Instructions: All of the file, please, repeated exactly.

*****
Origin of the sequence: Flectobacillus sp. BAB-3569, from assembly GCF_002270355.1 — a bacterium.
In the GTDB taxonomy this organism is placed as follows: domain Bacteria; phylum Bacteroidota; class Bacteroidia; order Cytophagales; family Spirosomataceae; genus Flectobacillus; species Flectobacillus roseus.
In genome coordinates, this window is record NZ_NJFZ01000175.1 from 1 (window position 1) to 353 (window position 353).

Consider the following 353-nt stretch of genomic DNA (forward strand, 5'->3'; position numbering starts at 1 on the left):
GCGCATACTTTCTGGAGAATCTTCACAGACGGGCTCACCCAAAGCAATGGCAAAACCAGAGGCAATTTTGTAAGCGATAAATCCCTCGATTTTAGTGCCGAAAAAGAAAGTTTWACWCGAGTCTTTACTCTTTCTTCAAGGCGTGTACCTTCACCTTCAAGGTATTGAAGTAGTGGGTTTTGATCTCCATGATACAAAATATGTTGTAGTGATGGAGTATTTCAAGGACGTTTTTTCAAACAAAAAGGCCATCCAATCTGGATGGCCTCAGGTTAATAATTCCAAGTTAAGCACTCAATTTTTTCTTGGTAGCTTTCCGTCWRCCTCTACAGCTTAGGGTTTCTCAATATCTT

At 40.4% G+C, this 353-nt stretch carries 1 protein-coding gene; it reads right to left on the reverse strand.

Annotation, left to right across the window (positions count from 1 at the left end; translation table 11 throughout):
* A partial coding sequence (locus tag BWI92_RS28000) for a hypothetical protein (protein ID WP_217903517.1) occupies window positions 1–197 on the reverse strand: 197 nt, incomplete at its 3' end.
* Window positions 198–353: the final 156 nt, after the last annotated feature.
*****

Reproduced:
Origin of the sequence: Flectobacillus sp. BAB-3569, from assembly GCF_002270355.1 — a bacterium.
In the GTDB taxonomy this organism is placed as follows: domain Bacteria; phylum Bacteroidota; class Bacteroidia; order Cytophagales; family Spirosomataceae; genus Flectobacillus; species Flectobacillus roseus.
In genome coordinates, this window is record NZ_NJFZ01000175.1 from 1 (window position 1) to 353 (window position 353).

Consider the following 353-nt stretch of genomic DNA (forward strand, 5'->3'; position numbering starts at 1 on the left):
GCGCATACTTTCTGGAGAATCTTCACAGACGGGCTCACCCAAAGCAATGGCAAAACCAGAGGCAATTTTGTAAGCGATAAATCCCTCGATTTTAGTGCCGAAAAAGAAAGTTTWACWCGAGTCTTTACTCTTTCTTCAAGGCGTGTACCTTCACCTTCAAGGTATTGAAGTAGTGGGTTTTGATCTCCATGATACAAAATATGTTGTAGTGATGGAGTATTTCAAGGACGTTTTTTCAAACAAAAAGGCCATCCAATCTGGATGGCCTCAGGTTAATAATTCCAAGTTAAGCACTCAATTTTTTCTTGGTAGCTTTCCGTCWRCCTCTACAGCTTAGGGTTTCTCAATATCTT

At 40.4% G+C, this 353-nt stretch carries 1 protein-coding gene; it reads right to left on the reverse strand.

Annotation, left to right across the window (positions count from 1 at the left end; translation table 11 throughout):
* A partial coding sequence (locus tag BWI92_RS28000) for a hypothetical protein (protein ID WP_217903517.1) occupies window positions 1–197 on the reverse strand: 197 nt, incomplete at its 3' end.
* Window positions 198–353: the final 156 nt, after the last annotated feature.